I am an astrophysicist currently working at the University of Bonn
My topic of predilection is the physics of galaxy clusters. Clusters are the largest and most massive building blocks of the Universe, made up of hundreds to thousands of galaxies, embedded in a large halo of hot plasma. But their total mass is actually dominated by dark matter, a mysterious constituent which does not interact with light.
In my work, I try to answer a number of fascinating questions about these cosmic structures: how they were formed, what they are made of, or what they can teach us about the nature and content of our Universe.
In this purpose, I take part in large surveys of the extragalactic skys in the X-ray waveband, in which the hot gas that permeates clusters glow. I have a leading role in the XXL survey, the largest contiguous X-ray survey undertaken by ESA's XMM satellite, and I am actively involved in SRG/eROSITA, a German/Russian mission to perform the next generation X-ray all sky survey (start scheduled in 2019). In such surveys, one can detect new, large samples of galaxy clusters to study their properties in an unbiased way, and use the mass and space distribution of galaxy clusters to gain insights on the underlying cosmological models.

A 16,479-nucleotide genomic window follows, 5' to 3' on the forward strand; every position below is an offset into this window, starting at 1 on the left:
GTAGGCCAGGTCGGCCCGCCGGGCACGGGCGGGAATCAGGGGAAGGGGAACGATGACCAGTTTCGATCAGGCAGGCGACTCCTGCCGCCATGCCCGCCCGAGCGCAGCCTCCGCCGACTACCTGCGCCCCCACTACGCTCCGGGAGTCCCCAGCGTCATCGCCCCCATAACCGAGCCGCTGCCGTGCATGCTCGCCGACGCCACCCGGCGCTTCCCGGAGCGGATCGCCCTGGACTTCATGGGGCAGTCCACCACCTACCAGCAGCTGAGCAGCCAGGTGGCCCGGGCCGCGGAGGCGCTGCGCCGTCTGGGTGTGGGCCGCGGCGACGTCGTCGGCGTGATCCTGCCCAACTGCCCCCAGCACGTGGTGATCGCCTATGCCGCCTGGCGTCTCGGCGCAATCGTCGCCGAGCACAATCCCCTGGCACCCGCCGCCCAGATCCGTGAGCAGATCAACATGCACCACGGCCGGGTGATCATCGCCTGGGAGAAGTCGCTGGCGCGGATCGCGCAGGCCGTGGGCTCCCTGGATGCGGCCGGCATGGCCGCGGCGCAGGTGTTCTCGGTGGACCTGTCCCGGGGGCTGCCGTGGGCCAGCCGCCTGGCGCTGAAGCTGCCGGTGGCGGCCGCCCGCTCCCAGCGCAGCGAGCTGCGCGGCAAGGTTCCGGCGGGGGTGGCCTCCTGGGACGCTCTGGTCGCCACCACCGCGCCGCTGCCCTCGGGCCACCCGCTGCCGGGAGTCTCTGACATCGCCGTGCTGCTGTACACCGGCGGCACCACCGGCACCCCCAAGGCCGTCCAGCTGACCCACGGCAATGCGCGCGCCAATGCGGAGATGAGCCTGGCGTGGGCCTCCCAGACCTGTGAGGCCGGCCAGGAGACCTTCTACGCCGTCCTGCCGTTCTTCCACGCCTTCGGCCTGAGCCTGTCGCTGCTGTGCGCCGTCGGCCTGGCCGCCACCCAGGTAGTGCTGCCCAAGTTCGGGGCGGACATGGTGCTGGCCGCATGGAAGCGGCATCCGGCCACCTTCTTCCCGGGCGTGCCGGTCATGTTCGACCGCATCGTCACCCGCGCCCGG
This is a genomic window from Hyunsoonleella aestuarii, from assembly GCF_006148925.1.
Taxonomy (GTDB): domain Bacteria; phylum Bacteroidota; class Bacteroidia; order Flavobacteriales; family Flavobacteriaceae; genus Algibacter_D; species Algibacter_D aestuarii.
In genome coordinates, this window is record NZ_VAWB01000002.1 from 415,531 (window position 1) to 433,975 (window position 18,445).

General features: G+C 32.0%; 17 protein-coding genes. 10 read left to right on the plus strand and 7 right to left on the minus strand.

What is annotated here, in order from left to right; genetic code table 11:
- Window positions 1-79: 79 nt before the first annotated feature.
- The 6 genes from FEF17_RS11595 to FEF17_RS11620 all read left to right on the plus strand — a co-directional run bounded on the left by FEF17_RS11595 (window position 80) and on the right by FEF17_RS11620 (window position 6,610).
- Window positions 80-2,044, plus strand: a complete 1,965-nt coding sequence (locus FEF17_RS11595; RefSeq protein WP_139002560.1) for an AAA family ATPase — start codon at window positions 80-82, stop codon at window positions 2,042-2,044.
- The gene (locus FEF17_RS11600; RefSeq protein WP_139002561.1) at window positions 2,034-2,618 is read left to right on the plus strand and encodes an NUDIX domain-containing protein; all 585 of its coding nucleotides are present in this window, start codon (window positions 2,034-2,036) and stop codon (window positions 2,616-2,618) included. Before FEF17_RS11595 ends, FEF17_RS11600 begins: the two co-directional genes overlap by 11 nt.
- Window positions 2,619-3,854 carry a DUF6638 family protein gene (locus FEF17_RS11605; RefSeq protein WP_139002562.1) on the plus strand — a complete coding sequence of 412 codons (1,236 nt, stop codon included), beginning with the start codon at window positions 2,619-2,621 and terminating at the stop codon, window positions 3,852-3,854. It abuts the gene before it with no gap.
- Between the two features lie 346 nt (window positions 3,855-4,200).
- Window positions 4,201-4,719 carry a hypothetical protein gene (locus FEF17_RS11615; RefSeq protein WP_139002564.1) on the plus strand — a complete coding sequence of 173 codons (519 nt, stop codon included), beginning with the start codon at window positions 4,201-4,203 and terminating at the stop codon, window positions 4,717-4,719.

For a fresh perspective, I also take part in the ESA Euclid mission, which will permit to detect and study galaxy clusters from the optical emission of their galaxies in a large survey and measure their total masses using graviationnal lensing effects.
Aside from surveys, I investigate the physics of galaxy clusters by means of detailed multi-wavelength follow-up programs of representative sub-samples. Examples of such projects are eeHIFLUGCS (which focuses on the ~380 X-ray brightest clusters in the sky) and APEX-SZ (a combined lensing/X-ray/millimeter study of ~30 clusters). In the future, I also hope to study the galaxy clusters discovered in all those large surveys using ESA's next X-ray observatory, Athena, planned for 2028.